Healthcare Call Centers

Build a Strong Team for Your Medical Call Center  

Tips to Hire and Retain Top Talent

By Peter Lyle DeHaan, PhD

The key to success in any medical call center is people. Your staff is the backbone of your operation. But you know this. That’s why it’s essential to build a strong team.

Author Peter Lyle DeHaan, PhD

Here are some considerations to help you move toward this outcome.

More Then Compensation

The first thing most managers consider when it comes to hiring and retaining staff is the compensation. What you pay employees and the benefits you provide is critical to staffing success. But view this as a starting point and not the only factor.

If your compensation package is subpar or not competitive, you place yourself at a severe disadvantage. Though you can overcome inadequate pay by excelling in the next three items, you set before yourself a significant challenge to grapple with.

Instead start with an adequate base pay and offer expected benefits. This is the essential, but it’s only the beginning. Don’t assume you can hire and retain top talent merely by paying them more.

Physical Environment

Consider your facility. You’ve grown to accept your workplace as normal. It’s comfortable in its own way, and you overlook its flaws. Instead, scrutinize it with fresh eyes, as a job candidate or new employee would.

Is it clean? Is it inviting? Does it convey a topnotch operation or something less than the best?

The physical environment in which your staff works establishes the baseline for how they conduct themselves and the work they do. If you expect the best from them, provide the best work atmosphere. This is foundational if you want to build a strong team for your medical call center.

Culture and Mindset

Next, move your consideration from the physical environment of your facility to the attitudes and actions of your staff. What culture have you established in your medical call center operation? What is the prevailing mindset of your employees?

If they’re discouraged and don’t give their best, your new hires will follow their example. If your existing staff has a negative mindset and critical attitudes, expect your new hires to adopt it.

Establishing a conducive culture and positive mindset among your staff starts with you. Model what you expect. Many will follow your example. Others may need your encouragement or require training. Those who don’t comply—or won’t—are your weakest link. It’s time for them to leave if you have any hope to build a strong team to serve your patients and callers.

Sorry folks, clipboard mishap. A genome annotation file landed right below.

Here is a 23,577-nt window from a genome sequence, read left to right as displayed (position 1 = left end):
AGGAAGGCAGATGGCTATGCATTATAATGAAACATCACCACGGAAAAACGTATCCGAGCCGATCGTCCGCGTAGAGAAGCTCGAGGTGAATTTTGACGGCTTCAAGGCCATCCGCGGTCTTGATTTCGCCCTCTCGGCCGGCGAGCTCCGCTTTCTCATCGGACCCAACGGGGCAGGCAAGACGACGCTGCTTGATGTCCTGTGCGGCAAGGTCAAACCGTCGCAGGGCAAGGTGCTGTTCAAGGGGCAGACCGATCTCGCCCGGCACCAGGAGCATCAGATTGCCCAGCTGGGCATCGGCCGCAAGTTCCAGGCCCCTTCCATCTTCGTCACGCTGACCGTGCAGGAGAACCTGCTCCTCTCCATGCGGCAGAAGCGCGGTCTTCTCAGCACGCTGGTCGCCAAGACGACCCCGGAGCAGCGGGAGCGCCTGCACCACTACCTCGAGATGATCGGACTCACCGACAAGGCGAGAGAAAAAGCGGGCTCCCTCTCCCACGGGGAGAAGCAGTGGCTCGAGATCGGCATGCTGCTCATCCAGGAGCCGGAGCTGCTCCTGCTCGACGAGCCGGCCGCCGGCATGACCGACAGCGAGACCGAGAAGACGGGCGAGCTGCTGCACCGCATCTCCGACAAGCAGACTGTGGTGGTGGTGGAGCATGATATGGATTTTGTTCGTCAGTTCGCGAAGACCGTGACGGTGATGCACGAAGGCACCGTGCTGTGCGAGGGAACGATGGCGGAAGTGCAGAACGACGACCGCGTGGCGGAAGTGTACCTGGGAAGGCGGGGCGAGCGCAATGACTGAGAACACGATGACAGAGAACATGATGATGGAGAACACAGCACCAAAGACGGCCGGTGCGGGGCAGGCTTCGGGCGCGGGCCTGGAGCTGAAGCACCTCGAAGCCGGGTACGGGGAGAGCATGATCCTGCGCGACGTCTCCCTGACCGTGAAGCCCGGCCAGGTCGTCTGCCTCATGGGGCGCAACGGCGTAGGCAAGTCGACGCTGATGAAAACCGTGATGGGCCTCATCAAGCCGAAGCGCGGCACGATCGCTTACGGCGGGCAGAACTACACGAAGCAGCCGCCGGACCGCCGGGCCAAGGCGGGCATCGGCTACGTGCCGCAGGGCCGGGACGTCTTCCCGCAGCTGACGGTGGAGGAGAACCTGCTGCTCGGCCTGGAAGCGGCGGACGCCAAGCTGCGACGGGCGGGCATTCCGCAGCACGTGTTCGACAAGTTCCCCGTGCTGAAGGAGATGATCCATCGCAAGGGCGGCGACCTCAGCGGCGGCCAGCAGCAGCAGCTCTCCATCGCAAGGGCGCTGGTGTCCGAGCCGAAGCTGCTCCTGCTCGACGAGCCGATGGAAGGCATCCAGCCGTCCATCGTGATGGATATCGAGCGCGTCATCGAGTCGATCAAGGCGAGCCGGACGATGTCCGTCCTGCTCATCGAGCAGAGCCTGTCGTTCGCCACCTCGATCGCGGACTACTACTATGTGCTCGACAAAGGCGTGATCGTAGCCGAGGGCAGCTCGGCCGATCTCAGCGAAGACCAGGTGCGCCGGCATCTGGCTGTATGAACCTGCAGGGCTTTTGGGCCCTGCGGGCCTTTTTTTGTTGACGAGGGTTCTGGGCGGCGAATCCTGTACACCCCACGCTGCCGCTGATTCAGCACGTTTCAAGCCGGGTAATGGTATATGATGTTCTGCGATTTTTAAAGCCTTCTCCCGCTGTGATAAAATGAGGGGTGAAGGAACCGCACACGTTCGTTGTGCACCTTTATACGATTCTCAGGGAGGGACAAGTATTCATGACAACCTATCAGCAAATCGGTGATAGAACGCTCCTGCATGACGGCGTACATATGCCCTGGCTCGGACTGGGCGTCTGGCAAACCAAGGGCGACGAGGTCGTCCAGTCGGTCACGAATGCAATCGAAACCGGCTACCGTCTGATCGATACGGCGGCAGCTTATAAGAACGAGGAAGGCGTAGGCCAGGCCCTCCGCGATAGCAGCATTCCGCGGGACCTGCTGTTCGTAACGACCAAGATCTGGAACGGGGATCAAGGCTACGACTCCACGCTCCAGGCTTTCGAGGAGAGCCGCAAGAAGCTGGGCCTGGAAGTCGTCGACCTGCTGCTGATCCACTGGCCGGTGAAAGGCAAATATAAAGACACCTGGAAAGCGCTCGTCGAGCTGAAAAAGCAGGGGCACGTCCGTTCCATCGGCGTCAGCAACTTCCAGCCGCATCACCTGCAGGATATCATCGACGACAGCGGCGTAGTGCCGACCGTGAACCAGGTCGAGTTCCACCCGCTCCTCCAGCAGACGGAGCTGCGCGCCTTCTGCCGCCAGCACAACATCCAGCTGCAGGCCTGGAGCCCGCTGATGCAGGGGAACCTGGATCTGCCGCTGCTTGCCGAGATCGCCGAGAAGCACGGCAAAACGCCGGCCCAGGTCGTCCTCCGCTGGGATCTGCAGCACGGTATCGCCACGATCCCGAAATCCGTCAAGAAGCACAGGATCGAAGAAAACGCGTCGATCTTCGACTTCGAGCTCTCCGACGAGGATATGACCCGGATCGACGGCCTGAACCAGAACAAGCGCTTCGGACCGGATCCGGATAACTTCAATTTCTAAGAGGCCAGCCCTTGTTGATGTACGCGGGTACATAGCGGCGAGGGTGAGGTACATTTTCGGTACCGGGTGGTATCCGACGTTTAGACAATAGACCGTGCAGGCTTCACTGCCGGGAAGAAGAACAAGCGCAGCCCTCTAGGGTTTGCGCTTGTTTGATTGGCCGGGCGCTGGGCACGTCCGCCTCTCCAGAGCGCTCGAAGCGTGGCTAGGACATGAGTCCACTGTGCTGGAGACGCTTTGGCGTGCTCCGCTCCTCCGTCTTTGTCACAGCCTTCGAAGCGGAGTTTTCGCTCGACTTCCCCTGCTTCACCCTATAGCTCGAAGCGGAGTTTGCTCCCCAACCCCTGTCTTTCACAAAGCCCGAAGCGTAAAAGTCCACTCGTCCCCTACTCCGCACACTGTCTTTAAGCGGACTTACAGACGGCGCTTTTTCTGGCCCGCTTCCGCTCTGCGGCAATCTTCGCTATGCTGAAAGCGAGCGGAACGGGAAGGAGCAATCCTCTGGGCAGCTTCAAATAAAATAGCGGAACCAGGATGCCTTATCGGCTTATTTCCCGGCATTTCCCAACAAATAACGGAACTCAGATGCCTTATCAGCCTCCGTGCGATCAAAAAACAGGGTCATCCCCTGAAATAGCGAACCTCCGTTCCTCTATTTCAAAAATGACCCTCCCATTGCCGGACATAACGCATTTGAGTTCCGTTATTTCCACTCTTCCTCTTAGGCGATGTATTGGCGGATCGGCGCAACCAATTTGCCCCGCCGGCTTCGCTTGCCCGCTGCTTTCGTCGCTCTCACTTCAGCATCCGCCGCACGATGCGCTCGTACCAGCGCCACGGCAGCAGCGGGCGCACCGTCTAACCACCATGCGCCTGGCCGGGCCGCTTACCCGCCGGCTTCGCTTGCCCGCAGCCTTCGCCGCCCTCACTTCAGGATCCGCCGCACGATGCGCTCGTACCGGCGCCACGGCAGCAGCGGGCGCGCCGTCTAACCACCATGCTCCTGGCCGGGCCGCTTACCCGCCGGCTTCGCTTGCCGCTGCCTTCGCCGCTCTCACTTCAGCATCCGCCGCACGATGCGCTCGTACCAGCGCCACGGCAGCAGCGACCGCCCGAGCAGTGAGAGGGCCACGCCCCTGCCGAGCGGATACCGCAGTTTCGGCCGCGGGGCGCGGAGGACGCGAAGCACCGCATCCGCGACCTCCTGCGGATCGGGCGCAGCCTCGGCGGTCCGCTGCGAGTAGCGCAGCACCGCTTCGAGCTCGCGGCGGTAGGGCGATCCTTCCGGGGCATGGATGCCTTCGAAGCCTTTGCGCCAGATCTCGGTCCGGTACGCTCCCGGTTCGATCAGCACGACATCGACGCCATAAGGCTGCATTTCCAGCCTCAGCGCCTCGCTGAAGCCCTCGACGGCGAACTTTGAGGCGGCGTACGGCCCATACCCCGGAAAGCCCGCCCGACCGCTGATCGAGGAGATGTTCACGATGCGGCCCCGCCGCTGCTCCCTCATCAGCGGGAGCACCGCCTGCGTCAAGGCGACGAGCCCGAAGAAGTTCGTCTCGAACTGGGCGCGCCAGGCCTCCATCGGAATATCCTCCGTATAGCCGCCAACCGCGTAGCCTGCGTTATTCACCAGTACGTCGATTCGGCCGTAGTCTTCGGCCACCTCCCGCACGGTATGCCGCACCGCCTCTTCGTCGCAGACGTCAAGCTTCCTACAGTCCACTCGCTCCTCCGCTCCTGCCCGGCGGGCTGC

Professional Interactions

Call center operations focus on quality. Most talk about having professional interactions and many pursue this goal. Yet professionalism isn’t reserved for the patients and prospects who contact you.

Professionalism extends to your staff too. Treat them with respect, and they’re more likely to treat you with respect.

In this regard, the golden rule stands as an astute standard to follow: Do unto others as you would have them do unto you. This applies to everyone within your organization just as much as to everyone outside it, to those you’re called to serve.

Let this goal start from the inside, and it will be more apt to spread outside it.


To build a strong team for your medical call center, begin with your compensation plan. But this is just a starting point. Once you establish that foundation, build on it. Do this by providing a nice physical work environment, support it with a positive workplace culture and positive mindset, and cover everything with professional interactions with your entire team.

When you pursue these objectives, you’ll start to build a strong team for your medical call center. This won’t happen quickly but remember that anything worthwhile takes time.

Read more in Peter Lyle DeHaan’s Healthcare Call Center Essentials, available in hardcover, paperback, and e-book.

Peter Lyle DeHaan, PhD, is the publisher and editor-in-chief of AnswerStat and Medical Call Center News covering the healthcare call center industry. Read his latest book, Sticky Customer Service.

By Peter Lyle DeHaan

Author Peter Lyle DeHaan, PhD, publishes books about business, customer service, the call center industry, and business and writing.